Safety issues prompt 'pits to Ritz' leased housing move in Germany
DARMSTADT, Germany — Families living in leased housing areas in and around the Darmstadt area will be moving out within a year, according to housing officials.
There are currently 174 families living in leased housing areas that do not comply with a U.S. European Command order that says no more than 12 families can live in a single unit.
This order is an attempt to protect against terror threats, said Daniel “Lee” Machen, the chief of the housing division for the 233rd Base Support Battalion, based in Darmstadt.
Machen also said that the move would relocate families from the “pits to the Ritz.” He said they would either be moving into newly renovated housing quarters on base — some with washers and dryers in the units — or may have the option to move off post, if necessary.
Machen said either way, all families’ relocation would be considered on a case-by-case basis when the time comes.
The four leased housing areas, in Darmstadt, Eberstadt and Griesheim, have all finished their lease commitments and will be returned to their owners next year.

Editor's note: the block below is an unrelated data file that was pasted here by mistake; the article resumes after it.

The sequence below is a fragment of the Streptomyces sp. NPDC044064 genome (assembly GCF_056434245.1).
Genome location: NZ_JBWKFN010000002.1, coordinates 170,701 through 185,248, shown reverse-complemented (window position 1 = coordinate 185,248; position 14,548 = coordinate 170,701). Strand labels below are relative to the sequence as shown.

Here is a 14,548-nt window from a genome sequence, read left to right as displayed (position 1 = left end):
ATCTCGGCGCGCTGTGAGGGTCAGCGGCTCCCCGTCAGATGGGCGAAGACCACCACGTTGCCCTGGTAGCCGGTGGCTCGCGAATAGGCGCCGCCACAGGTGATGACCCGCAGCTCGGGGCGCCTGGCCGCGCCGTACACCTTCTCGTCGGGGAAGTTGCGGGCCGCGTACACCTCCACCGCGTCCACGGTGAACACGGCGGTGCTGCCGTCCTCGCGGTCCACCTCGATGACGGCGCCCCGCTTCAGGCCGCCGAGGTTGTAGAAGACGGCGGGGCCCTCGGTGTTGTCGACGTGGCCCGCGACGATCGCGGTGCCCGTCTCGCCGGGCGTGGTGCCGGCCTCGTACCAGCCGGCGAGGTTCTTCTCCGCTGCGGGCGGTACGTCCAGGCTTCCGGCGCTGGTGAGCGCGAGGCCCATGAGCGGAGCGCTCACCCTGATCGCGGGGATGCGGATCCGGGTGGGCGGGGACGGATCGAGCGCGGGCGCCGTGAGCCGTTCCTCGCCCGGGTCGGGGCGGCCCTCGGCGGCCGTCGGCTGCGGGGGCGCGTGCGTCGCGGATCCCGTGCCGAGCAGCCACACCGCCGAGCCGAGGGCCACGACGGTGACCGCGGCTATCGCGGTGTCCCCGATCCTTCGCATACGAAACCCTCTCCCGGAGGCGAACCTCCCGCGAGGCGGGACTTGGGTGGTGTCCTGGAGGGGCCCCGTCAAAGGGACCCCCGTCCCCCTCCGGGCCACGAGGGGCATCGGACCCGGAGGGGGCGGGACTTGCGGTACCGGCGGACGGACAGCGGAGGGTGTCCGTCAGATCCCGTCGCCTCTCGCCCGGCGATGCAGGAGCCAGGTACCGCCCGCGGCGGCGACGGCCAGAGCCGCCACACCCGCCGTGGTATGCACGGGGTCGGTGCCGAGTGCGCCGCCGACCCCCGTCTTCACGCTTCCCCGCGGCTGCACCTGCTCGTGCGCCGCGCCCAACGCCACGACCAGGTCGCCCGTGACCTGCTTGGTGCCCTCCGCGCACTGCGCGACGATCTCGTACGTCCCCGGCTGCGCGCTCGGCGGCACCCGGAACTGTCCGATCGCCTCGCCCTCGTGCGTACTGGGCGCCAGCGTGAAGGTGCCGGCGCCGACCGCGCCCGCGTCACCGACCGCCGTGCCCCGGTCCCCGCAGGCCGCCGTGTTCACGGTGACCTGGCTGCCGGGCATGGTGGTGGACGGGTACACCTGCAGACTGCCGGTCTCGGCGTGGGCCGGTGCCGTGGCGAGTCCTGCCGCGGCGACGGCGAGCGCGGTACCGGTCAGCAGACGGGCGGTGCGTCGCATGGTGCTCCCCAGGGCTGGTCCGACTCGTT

No new tenants will be moved into the units as they become vacant during the coming year, and the remaining families will be relocated by government-paid movers as their turn comes.
“Housing will generate assignment orders to move on or off post. The orders will reflect that it is a government-directed and paid-for move. These should be taken to the transition office and set up just like a regular [permanent change of station],” Machen said.
“Packers will come and pack up on the date given and then they’re supposed to unpack the families in their new housing. The only change should be that it’s a new environment.”
Time extensions will be given if troops are deployed during the scheduled move, Machen said. However, families can volunteer to move without the deployed troop present.
“We’re not going to leave families in the dark, not knowing what’s going on or what’s going to happen,” Machen said.
He said notification letters will not be sent out until next year, and well after the holidays.
“There is no preparation work or assistance we need from families in these leased housing areas. I don’t feel like I have to worry families about any of this process right now,” he said.
Machen said families will have plenty of notification before any movers come knocking on doors.
Until then, he advised the families that will be moved, just relax.